The Pseudoarchaeology of Michael Jaye’s Worldwide Flood

Scott-Elliot Lemuria
Lemuria at its greatest extent. From Scott-Elliot and the Theosophical Society of London (1896).

Former U.S. Army officer and mathematician published a paper about a worldwide flood in the journal Mediterranean Archaeology and Archaeometry. And it’s nearly completely based on pseudoscience.

I first noticed this paper after seeing an article on pseudoarchaeology website, Ancient Origins, by Dr. Michael Jaye. You know he’s a “Dr.” because he has “PhD” after his name on the cover of his 66-page pamphlet (affiliate link) you can buy on Amazon for a mere $39. Or you can just go to his website, where he laid everything out for free. Or you can go to his “peer-reviewed” article in Mediterranean Archaeology and Archaeometry (2019). This is a journal that is quickly gaining traction with the purveyors of pseudoscience since it would seem their editorial and peer review process is extremely lax if not completely pay-to-publish.

AO Screen Cap
Screen capture of the Ancient
Origins article now missing.

The title of the Ancient Origins article was “Debunking the ‘No Flood, Ever’ Theory: Scientific Bathymetric Evidence.” What I find interesting is that the article no longer exists on the AO website. But the lead for the article once read, “For almost 200 years geologists have accepted that the Earth has had all its water since nearly the beginning. This paradigm finds its origin in the early decades of the 1800s when European…” Luckily I have a screen capture to share.

Michael Jaye’s bio is also gone from their site. Below is a screen capture of it. His former member/user ID was 99137 and it outlined his education in applied mathematics, military service with a MLRS unit, and retirement in 2009, etc. As of 26 September 2019, Jaye was a member of AO for about 4 weeks. Apparently, he isn’t any longer.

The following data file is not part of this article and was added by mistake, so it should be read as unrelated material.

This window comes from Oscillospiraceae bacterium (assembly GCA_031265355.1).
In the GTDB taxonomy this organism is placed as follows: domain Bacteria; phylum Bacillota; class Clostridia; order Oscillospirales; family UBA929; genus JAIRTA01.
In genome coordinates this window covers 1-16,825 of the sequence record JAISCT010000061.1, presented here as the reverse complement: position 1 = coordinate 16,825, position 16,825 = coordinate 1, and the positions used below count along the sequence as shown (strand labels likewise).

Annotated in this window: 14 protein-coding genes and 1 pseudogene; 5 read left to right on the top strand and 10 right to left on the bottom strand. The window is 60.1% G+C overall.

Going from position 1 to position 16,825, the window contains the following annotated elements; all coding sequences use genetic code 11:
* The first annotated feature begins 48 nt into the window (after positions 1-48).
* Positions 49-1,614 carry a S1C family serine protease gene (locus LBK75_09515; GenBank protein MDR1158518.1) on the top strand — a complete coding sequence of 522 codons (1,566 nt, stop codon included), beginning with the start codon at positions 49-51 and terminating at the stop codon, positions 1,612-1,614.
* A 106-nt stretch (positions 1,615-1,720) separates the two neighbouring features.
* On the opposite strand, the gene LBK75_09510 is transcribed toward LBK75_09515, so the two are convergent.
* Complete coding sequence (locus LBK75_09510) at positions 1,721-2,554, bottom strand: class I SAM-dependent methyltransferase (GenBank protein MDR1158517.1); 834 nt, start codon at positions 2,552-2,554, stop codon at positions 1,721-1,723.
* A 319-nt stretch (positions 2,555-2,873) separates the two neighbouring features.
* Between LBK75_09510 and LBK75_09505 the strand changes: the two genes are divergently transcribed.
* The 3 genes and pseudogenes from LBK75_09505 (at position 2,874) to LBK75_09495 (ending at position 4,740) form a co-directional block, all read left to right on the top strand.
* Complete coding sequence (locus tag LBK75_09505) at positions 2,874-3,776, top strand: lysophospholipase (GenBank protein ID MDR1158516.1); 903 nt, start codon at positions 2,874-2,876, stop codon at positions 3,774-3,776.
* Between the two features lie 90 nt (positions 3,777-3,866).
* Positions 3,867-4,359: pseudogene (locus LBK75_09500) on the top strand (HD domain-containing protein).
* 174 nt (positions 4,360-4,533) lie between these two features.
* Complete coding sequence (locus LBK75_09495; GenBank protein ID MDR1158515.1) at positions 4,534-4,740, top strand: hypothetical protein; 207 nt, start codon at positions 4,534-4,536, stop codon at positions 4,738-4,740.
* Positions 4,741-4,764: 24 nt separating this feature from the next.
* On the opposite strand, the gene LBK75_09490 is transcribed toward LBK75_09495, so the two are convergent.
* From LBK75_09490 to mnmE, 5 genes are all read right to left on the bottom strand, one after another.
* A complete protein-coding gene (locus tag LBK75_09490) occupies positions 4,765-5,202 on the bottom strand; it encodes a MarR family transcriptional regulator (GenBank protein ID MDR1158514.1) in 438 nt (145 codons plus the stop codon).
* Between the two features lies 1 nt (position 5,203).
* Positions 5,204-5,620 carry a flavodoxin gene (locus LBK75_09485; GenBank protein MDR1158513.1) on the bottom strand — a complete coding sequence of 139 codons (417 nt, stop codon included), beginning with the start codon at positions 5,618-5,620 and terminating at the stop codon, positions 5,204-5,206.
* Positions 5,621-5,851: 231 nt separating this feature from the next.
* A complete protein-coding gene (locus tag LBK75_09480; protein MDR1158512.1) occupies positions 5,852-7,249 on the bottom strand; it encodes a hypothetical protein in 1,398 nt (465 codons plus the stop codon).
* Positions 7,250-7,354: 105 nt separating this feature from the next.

AO Screen Cap
Screen capture of the member profile for Michael Jaye

I have no idea why and I suppose it doesn’t really matter. I just find the interactions between pseudoscience proponents and their peers to be a subject of interest. Perhaps that’s the anthropologist in me. Either he decided, for whatever reason, Ancient Origins wasn’t the venue for him; or AO decided they didn’t want to host his special brand of woo, in which case I’d be shocked.. SHOCKED… to find editorial standards at AO that exceed those of Mediterranean Archaeology and Archaeometry. Maybe there were comments at the end of his article that got out of hand for him. I read the article and made a few notes, but I didn’t read the comments.

So what’s this ‘worldwide flood’ stuff?

Special note: As usual, Rebecca Bradley has already beat me to the punch and written an article on Jaye at The Lateral Truth, which I discovered as I started writing my own. I intentionally avoided reading it until I finish this review, then I’ll go back and see what I missed. Hopefully, we’ll have slightly different perspectives, but I’m sure Rebecca’s will be the more complete.

Jaye’s Ancient Origins article pointed to the journal article in MAA mentioned above, so I’ll use MAA as the the primary jumping off point for this review of his claim. In the AO article, Jaye stated, “today’s lettered geologists staffing the science’s premier journals do not know the source of their fundamental ‘no flood, ever’ tenet. They simply accept it as an article of their faith, and they immediately discount anyone thinking otherwise.”

  • The “no flood ever” premise is one of his core premises. In the MAA article, he brings more detail and additional premises better defined
  • There was a cosmic Impact ~12,800 years ago in the “Southern Ocean.”
  • The impact caused a worldwide flood
  • The water from this flood inundated the Mediterranean Sea from the Strait of Gibraltar
  • The flood and impact account for Younger Dryas effects.
  • Cultural mythologies of floods corroborate “the scientific record” which he considers evidence of a global flood.
  • Geology, as a discipline, holds a “no flood, ever paradigm.”
  • Humans originated not from Africa but, rather, a location 3 km below current sea level

I’ll review some of these premises in no particular order.

Human origins not of Africa?

Honestly, there are likely many now-inundated sites of early human and hominid habitation that we may never discover. In fact, this is a hypothesis shared by many archaeologists looking at coastal regions around the world from California to the Arabian Peninsula. But what Jaye is saying is that there are data that show humans once inhabited the regions we now consider to be oceans. This water, you see, wasn’t there (we’ll dive into this more in a moment).

Among the several lines of evidence Jaye suggests are DNA, the Madeira Abyssal Plain, undersea channels, and crater fields in Argentina.